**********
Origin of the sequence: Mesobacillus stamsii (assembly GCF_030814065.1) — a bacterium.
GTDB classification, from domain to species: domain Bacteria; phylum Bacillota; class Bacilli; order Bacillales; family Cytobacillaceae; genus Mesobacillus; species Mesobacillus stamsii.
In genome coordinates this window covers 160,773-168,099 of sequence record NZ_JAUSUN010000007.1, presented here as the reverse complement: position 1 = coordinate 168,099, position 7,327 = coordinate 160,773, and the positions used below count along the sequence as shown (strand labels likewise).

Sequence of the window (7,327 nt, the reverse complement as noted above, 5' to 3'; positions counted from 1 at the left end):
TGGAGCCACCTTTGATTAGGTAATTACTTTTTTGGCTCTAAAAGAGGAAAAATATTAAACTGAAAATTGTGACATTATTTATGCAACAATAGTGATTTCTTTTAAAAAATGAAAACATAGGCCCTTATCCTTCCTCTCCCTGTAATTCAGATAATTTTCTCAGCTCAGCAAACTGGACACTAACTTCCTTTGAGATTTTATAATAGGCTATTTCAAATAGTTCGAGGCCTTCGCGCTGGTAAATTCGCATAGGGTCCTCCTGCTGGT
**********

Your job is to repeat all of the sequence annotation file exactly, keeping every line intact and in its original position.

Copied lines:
Origin of the sequence: Mesobacillus stamsii (assembly GCF_030814065.1) — a bacterium.
GTDB classification, from domain to species: domain Bacteria; phylum Bacillota; class Bacilli; order Bacillales; family Cytobacillaceae; genus Mesobacillus; species Mesobacillus stamsii.
In genome coordinates this window covers 160,773-168,099 of sequence record NZ_JAUSUN010000007.1, presented here as the reverse complement: position 1 = coordinate 168,099, position 7,327 = coordinate 160,773, and the positions used below count along the sequence as shown (strand labels likewise).

Sequence of the window (7,327 nt, the reverse complement as noted above, 5' to 3'; positions counted from 1 at the left end):
TGGAGCCACCTTTGATTAGGTAATTACTTTTTTGGCTCTAAAAGAGGAAAAATATTAAACTGAAAATTGTGACATTATTTATGCAACAATAGTGATTTCTTTTAAAAAATGAAAACATAGGCCCTTATCCTTCCTCTCCCTGTAATTCAGATAATTTTCTCAGCTCAGCAAACTGGACACTAACTTCCTTTGAGATTTTATAATAGGCTATTTCAAATAGTTCGAGGCCTTCGCGCTGGTAAATTCGCATAGGGTCCTCCTGCTGGT